Cameroon: Aminatou - Wrested From the Grip of Death

The mother's prompt response five years ago saved the little girl from obvious death from severe acute malnutrition.

Aminatou is full of life today, a well-nourished baby. The family's seventh child is a bulky, smiling baby - a bundle of joy to her widow mother. Aminatou is so active that she hardly remains on the same spot for long. But in 2016, her health situation was gloomy. With the chances of survival literally hanging on a thin thread!

Malnutrition To Blame

The beautiful, light-skinned five-year-old - then, only six months-old - was in agonising condition, thanks to severe acute malnutrition. "She was running high temperature and losing much weight," recalls the mother, Haouwa Abdoulaye, 43, a Central African Republic, CAR refugee.

Haouwa in 2016 received the routine home visit of a Community Health Volunteer, CHW attached to Mandjou Integrated Health Centre in Loum and Djerem Division of East Region. Upon diagnosing the gravity of Aminatou's nutritional condition, the CHW strongly advised that the baby be rushed to the health centre for emergency care.

Prompt Action, Life Saved

"I followed her counsel right through by respecting all appointments. In all, treatment lasted two months. During which I came to the health centre regularly to receive instructions and collect Plumpy nut food supplements for Aminatou," Haouwa remembers. "Aminatou regained health and ever since, has not fallen sick," says the mother with a broad grin.

"I am so grateful for the care and treatment given my baby to recover from severe acute malnutrition. Aminatou is very happy and now plays around with other children. I am ready to use my experience and advise nursing mothers on how to prevent their children from becoming malnourished," Haouwa Abdoulaye offers.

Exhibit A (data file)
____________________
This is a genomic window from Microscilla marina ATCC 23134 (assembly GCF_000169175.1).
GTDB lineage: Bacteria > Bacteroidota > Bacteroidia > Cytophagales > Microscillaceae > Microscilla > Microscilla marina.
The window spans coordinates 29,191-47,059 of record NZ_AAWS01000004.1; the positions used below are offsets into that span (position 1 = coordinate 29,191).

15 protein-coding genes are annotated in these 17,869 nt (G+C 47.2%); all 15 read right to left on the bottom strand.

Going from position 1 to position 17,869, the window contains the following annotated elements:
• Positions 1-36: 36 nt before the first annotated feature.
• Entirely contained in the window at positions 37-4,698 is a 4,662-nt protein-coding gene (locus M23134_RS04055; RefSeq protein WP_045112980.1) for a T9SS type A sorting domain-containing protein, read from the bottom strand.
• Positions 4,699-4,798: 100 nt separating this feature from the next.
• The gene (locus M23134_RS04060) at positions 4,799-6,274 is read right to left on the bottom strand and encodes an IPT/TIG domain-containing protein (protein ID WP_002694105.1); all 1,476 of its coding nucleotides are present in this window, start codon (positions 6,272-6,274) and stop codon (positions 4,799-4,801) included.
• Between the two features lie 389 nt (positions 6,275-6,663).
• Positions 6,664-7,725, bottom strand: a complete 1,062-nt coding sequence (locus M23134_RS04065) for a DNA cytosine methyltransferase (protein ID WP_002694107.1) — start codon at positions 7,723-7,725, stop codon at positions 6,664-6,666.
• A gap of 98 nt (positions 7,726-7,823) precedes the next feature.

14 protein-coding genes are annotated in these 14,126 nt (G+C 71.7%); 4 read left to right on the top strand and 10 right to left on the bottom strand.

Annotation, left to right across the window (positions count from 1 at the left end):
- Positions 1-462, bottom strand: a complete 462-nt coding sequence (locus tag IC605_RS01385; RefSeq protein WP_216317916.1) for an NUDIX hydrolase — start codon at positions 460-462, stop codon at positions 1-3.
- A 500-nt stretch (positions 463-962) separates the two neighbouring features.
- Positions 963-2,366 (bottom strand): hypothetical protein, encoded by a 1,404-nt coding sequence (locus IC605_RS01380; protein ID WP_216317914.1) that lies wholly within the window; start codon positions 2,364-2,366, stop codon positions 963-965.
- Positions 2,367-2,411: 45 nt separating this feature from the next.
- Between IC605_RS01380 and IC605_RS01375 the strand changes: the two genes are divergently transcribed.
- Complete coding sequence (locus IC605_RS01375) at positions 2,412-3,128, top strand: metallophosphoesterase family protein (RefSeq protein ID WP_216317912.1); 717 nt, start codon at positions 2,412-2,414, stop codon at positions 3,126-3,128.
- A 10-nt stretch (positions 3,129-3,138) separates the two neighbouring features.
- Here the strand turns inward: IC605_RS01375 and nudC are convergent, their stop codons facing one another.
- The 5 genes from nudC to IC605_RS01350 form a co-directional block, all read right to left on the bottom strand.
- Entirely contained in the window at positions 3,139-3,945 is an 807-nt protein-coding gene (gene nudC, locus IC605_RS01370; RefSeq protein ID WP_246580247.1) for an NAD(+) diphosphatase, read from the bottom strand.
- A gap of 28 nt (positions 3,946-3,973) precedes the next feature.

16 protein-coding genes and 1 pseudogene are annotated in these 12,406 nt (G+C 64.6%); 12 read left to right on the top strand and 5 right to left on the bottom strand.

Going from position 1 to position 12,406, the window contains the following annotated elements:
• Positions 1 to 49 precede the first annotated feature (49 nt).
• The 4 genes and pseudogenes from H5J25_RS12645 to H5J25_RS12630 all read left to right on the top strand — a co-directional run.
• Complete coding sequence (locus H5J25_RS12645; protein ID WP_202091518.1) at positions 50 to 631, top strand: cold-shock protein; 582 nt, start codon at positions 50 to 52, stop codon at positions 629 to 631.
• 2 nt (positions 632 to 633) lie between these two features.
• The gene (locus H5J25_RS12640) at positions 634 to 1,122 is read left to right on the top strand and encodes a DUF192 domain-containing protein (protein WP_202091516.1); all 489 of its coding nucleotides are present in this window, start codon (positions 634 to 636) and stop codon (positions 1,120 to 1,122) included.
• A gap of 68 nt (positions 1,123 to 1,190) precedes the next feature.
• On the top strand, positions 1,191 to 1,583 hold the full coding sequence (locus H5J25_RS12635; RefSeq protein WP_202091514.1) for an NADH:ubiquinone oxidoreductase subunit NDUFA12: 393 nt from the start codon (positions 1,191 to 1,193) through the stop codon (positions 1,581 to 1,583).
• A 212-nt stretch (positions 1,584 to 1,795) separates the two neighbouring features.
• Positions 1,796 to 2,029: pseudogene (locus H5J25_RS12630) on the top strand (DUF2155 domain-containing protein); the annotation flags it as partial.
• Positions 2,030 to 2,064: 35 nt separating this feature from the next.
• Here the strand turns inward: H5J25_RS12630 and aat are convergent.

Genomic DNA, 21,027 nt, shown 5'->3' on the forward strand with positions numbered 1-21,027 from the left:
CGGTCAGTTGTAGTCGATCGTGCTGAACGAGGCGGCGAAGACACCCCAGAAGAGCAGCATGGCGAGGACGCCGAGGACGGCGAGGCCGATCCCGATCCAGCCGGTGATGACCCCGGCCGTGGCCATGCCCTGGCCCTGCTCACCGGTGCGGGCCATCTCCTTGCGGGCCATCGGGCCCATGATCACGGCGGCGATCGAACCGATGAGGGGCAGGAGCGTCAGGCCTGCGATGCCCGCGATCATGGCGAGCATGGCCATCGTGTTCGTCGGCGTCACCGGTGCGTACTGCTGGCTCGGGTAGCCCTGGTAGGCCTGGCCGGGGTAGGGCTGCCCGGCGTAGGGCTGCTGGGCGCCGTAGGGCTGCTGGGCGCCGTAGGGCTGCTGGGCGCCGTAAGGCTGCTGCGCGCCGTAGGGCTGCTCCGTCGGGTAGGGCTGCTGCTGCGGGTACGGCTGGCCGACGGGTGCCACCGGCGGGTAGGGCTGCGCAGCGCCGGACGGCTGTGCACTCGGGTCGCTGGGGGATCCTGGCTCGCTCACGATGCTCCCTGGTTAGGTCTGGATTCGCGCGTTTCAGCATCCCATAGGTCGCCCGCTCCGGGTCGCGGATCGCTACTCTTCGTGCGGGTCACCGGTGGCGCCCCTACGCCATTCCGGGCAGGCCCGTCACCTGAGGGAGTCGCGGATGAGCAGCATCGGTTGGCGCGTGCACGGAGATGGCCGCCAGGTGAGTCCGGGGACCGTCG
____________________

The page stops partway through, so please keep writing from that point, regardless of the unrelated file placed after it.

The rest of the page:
The Fulani cattle farming family fled the civil conflict in neighbouring Central African Republic 10 years ago. Haouwa and children today live in a settlement near Mandjou, on the outskirts of Bertoua, the East Regional capital. She lost her husband in 2017.

Timely UNICEF Support

Aminatou is just one of thousands of children in Cameroon who continue to receive valued care and support from the Ministry of Public Health. With the funding and technical backup of the United Nations Children Fund, UNICEF - and other partners - to keep malnutrition in children at bay. Through community mobilisation campaigns, including practicum lessons on child nutrition. Especially the enriched "Five-star pap" and other food supplements. As UNICEF fetes 75 years of selfless service to children across the globe, encouraging testimonies like Haouwa's abound in Cameroon. And in many other countries. Nevertheless, malnutrition in Cameroon remains a major challenge.

Malnutrition, Still A Tall Order!

According to Cecile Patricia Ngo Sak, the Sub-Director for Food and Nutrition in the Department of Health Promotion, Ministry of Public Health, 29 per cent of children under five in Cameroon are stunted. Stunting is an indication of chronic under-nutrition. It is most common in rural areas (36 per cent) and in the North Region (41 per cent). Children in the wealthiest households and those with highly educated mothers are least likely to be stunted, she stresses.